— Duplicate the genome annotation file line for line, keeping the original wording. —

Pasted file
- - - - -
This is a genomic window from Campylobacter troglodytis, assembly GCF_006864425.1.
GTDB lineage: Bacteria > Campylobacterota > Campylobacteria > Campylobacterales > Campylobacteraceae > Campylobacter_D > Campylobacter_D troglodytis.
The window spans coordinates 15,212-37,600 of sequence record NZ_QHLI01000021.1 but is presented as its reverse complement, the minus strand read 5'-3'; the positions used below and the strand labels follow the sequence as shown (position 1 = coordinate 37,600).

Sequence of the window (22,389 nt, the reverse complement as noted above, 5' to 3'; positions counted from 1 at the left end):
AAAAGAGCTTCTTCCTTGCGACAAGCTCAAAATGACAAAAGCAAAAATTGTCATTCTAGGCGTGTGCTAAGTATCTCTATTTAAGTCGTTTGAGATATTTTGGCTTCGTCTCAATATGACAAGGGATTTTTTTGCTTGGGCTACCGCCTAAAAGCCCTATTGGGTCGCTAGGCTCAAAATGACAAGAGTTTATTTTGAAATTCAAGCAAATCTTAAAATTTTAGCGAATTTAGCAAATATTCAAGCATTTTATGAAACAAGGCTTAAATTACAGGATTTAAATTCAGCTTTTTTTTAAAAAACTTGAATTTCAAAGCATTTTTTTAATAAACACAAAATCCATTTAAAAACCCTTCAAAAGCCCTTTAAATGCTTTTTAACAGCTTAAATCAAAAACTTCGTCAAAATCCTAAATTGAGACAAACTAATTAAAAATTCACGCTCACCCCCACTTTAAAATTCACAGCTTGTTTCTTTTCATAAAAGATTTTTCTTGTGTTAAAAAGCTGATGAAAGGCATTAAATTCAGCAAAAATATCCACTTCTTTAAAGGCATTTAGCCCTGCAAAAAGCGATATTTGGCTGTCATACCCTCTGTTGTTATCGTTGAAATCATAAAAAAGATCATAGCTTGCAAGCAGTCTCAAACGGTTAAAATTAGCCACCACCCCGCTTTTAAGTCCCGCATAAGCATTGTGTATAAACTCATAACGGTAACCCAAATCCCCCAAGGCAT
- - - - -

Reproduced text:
This is a genomic window from Campylobacter troglodytis, assembly GCF_006864425.1.
GTDB lineage: Bacteria > Campylobacterota > Campylobacteria > Campylobacterales > Campylobacteraceae > Campylobacter_D > Campylobacter_D troglodytis.
The window spans coordinates 15,212-37,600 of sequence record NZ_QHLI01000021.1 but is presented as its reverse complement, the minus strand read 5'-3'; the positions used below and the strand labels follow the sequence as shown (position 1 = coordinate 37,600).

Sequence of the window (22,389 nt, the reverse complement as noted above, 5' to 3'; positions counted from 1 at the left end):
AAAAGAGCTTCTTCCTTGCGACAAGCTCAAAATGACAAAAGCAAAAATTGTCATTCTAGGCGTGTGCTAAGTATCTCTATTTAAGTCGTTTGAGATATTTTGGCTTCGTCTCAATATGACAAGGGATTTTTTTGCTTGGGCTACCGCCTAAAAGCCCTATTGGGTCGCTAGGCTCAAAATGACAAGAGTTTATTTTGAAATTCAAGCAAATCTTAAAATTTTAGCGAATTTAGCAAATATTCAAGCATTTTATGAAACAAGGCTTAAATTACAGGATTTAAATTCAGCTTTTTTTTAAAAAACTTGAATTTCAAAGCATTTTTTTAATAAACACAAAATCCATTTAAAAACCCTTCAAAAGCCCTTTAAATGCTTTTTAACAGCTTAAATCAAAAACTTCGTCAAAATCCTAAATTGAGACAAACTAATTAAAAATTCACGCTCACCCCCACTTTAAAATTCACAGCTTGTTTCTTTTCATAAAAGATTTTTCTTGTGTTAAAAAGCTGATGAAAGGCATTAAATTCAGCAAAAATATCCACTTCTTTAAAGGCATTTAGCCCTGCAAAAAGCGATATTTGGCTGTCATACCCTCTGTTGTTATCGTTGAAATCATAAAAAAGATCATAGCTTGCAAGCAGTCTCAAACGGTTAAAATTAGCCACCACCCCGCTTTTAAGTCCCGCATAAGCATTGTGTATAAACTCATAACGGTAACCCAAATCCCCCAAGGCAT